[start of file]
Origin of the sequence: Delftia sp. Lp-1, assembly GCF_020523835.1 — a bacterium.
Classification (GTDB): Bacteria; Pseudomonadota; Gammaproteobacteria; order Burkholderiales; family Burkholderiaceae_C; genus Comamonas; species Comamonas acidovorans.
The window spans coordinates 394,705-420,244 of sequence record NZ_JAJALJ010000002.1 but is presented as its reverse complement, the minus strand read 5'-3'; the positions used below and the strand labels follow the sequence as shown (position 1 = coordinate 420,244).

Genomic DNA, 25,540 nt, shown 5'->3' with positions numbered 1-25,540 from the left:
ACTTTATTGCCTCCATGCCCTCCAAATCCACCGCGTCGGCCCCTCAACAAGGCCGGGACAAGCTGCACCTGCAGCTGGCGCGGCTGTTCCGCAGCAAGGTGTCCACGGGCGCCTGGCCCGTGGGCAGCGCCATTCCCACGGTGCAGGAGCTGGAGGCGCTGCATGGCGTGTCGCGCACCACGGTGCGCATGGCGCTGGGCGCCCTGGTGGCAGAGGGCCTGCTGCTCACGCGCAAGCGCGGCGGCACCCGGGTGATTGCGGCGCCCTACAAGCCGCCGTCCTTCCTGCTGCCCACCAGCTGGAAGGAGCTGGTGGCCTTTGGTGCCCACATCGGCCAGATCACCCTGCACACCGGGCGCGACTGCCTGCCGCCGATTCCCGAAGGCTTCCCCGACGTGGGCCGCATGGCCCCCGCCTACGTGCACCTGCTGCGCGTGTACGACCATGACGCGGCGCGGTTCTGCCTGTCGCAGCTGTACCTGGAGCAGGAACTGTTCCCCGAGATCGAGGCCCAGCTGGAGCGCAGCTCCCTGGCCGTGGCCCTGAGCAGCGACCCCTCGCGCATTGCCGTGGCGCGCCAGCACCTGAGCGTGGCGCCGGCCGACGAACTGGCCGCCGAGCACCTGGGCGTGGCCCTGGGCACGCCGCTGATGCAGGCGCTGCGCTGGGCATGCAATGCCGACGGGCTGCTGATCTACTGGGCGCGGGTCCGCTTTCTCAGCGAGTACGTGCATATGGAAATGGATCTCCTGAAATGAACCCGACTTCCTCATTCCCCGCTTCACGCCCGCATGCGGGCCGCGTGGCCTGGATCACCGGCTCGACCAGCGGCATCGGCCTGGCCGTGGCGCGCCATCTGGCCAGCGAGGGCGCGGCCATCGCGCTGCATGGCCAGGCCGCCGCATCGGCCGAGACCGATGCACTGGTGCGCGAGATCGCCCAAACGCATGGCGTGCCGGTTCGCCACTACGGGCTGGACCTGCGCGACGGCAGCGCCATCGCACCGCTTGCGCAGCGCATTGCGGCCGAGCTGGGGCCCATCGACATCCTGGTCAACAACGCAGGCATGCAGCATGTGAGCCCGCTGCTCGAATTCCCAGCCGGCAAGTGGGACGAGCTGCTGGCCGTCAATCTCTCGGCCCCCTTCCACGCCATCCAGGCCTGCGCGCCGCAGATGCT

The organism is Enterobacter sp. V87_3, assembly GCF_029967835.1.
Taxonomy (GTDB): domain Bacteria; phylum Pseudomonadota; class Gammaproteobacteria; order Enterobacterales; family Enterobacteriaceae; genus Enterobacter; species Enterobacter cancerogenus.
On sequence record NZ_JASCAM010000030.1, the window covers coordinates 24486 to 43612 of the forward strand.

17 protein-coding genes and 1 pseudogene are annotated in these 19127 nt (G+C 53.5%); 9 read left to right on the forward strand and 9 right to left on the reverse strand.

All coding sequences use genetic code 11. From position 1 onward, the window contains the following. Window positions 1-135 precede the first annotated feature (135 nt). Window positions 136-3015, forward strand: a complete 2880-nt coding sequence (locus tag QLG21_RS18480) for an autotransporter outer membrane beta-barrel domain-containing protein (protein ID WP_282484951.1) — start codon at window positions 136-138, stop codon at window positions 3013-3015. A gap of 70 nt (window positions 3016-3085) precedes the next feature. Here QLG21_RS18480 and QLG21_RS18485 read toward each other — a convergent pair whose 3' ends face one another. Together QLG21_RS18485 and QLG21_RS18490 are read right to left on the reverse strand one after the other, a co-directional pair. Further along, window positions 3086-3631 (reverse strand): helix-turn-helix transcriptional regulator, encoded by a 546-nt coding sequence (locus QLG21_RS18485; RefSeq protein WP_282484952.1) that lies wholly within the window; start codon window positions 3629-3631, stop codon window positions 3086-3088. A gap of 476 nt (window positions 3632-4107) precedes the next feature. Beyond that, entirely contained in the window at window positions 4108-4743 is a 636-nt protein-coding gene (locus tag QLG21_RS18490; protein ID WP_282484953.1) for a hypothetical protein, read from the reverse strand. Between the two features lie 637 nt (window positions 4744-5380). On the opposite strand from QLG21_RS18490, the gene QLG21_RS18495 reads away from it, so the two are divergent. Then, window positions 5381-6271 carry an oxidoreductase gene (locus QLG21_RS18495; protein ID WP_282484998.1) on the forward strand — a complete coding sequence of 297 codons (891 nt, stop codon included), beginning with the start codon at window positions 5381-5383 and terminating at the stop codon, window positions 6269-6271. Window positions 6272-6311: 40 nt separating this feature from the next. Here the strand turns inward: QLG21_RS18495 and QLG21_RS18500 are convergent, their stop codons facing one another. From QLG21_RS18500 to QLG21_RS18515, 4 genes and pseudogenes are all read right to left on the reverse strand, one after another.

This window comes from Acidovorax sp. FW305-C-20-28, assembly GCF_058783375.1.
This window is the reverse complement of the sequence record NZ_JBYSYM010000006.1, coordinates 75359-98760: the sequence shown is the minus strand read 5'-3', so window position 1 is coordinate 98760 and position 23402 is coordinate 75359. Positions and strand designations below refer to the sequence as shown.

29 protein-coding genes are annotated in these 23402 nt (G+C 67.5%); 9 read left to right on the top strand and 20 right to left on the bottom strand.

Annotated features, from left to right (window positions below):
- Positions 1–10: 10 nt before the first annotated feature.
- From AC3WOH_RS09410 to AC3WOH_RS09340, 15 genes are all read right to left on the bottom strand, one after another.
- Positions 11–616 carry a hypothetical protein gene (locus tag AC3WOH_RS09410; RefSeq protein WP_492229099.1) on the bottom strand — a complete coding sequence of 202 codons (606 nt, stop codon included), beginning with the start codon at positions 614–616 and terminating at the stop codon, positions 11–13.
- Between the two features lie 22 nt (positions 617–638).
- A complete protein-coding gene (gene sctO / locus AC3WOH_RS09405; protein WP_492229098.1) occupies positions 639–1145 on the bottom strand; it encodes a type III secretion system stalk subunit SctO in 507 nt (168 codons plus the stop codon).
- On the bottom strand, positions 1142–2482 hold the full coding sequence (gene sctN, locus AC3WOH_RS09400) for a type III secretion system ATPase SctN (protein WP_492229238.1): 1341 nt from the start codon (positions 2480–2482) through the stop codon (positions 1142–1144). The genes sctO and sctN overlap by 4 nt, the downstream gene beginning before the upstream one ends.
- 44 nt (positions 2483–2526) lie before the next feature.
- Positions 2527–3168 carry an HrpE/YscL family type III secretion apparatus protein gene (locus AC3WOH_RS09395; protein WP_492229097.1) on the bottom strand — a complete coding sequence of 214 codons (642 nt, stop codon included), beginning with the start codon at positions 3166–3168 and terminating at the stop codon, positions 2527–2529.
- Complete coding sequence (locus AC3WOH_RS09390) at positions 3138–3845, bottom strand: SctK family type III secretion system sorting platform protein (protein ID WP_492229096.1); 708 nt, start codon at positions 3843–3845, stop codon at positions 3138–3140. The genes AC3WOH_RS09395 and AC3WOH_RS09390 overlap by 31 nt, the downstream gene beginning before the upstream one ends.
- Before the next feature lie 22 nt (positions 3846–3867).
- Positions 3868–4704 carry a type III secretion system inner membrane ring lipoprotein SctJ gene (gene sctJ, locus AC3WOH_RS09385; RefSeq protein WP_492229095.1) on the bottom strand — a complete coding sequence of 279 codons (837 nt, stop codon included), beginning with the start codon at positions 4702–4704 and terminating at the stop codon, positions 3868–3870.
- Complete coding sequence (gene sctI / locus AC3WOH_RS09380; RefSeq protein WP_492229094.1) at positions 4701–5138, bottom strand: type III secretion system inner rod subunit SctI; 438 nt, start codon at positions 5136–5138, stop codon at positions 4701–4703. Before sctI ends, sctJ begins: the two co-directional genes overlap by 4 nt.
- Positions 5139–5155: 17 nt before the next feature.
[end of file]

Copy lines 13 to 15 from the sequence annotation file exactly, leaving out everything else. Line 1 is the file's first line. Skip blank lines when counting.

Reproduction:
29 protein-coding genes are annotated in these 23402 nt (G+C 67.5%); 9 read left to right on the top strand and 20 right to left on the bottom strand.

Annotated features, from left to right (window positions below):
- Positions 1–10: 10 nt before the first annotated feature.